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I have a function that looks like the following, with a whole lot of optional parameters. One of these parameters, somewhere amidst all the others, is text.

I handle text specially because if it is a boolean, then I want to run to do something based on that. If it's not (which means it's just a string), then I do something else. The code looks roughly like this:

def foo(self, arg1=None, arg2=None, arg3=None, ...,  text=None, argN=None, ...):
    if text is not None:
        if type(text)==bool:
            if text:
                # Do something
                # Do something else
            # Do something else

I get the following error on the type(text)==bool line:

Traceback (most recent call last):
  File "<stdin>", line 1, in <module>
  File "...", line 79, in foo
    if type(text)==bool:
TypeError: 'NoneType' object is not callable

Not sure what the problem is. Should I be testing the type differently? Experimenting on the python command line seems to confirm that my way of doing it should work.

share|improve this question
do you have an argument called type? – SilentGhost Jul 19 '10 at 17:34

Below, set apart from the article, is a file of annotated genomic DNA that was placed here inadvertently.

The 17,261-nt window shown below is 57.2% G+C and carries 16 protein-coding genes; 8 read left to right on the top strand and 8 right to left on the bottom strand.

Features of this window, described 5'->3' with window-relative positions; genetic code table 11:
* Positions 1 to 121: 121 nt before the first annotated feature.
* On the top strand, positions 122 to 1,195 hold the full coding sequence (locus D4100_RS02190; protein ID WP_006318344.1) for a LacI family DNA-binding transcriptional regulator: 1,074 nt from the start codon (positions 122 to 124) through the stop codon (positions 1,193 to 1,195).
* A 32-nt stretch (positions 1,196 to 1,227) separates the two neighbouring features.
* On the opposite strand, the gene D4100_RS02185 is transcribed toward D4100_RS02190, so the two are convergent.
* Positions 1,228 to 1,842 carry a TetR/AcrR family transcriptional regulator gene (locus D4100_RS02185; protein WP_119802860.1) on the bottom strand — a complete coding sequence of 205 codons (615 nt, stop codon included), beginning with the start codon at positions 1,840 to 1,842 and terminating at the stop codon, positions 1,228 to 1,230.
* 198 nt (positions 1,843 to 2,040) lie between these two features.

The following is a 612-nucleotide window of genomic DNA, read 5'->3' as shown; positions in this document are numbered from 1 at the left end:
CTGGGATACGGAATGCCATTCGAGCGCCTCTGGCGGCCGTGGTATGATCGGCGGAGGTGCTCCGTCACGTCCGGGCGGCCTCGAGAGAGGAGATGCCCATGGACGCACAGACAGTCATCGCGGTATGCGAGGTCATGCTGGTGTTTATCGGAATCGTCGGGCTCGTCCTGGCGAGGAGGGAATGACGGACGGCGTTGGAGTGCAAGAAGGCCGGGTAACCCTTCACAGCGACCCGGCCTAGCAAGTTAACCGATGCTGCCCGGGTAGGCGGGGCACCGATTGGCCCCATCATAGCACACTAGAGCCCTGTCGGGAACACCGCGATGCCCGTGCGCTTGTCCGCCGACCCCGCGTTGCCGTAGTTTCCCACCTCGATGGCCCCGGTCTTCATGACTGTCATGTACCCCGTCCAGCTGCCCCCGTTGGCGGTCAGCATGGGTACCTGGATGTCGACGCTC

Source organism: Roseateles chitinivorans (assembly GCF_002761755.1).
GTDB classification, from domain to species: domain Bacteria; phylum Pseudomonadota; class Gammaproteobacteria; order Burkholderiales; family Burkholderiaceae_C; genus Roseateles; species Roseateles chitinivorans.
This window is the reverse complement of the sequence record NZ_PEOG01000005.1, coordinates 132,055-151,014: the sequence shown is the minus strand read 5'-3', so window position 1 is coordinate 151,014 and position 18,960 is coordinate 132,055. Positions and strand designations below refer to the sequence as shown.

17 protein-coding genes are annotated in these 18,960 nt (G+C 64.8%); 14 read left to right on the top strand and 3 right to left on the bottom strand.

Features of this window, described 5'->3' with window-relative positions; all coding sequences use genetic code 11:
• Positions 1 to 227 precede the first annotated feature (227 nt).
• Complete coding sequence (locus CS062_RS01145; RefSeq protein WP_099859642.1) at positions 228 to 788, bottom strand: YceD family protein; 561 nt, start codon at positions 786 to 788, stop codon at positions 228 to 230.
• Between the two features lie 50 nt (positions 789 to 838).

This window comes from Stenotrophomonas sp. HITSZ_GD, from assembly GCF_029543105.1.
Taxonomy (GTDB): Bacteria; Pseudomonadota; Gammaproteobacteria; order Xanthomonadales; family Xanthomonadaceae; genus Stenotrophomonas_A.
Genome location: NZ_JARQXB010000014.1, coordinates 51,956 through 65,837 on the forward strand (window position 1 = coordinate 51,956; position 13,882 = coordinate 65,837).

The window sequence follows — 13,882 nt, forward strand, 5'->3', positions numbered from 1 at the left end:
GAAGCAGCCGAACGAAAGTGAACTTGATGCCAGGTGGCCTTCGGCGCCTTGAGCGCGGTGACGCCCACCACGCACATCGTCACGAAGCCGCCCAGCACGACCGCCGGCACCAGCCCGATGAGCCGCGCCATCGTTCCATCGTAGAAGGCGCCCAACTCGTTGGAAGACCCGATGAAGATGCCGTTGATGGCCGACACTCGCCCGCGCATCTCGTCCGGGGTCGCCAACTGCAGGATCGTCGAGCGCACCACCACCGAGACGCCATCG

@SilentGhost, should be an answer. – Matthew Flaschen Jul 19 '10 at 17:37
@Matthew: as you wish :) – SilentGhost Jul 19 '10 at 17:38
up vote 8 down vote accepted

I guess you have an argument called type somewhere, I can easily reproduce your error with the following code:

>>> type('abc')
<class 'str'>
>>> type = None
>>> type('abc')
Traceback (most recent call last):
  File "<pyshell#62>", line 1, in <module>
TypeError: 'NoneType' object is not callable
share|improve this answer
Thanks, that was it. I feel really silly. – ty. Jul 19 '10 at 17:39

I bet you have a type=None among your arguments.

Just a special case of the general rule: "don't hide built-in identifiers with your own -- it may or may not bite in any specific give case, but it will bite you nastily in some cases in the future unless you develop the right habit about it"!-)

share|improve this answer

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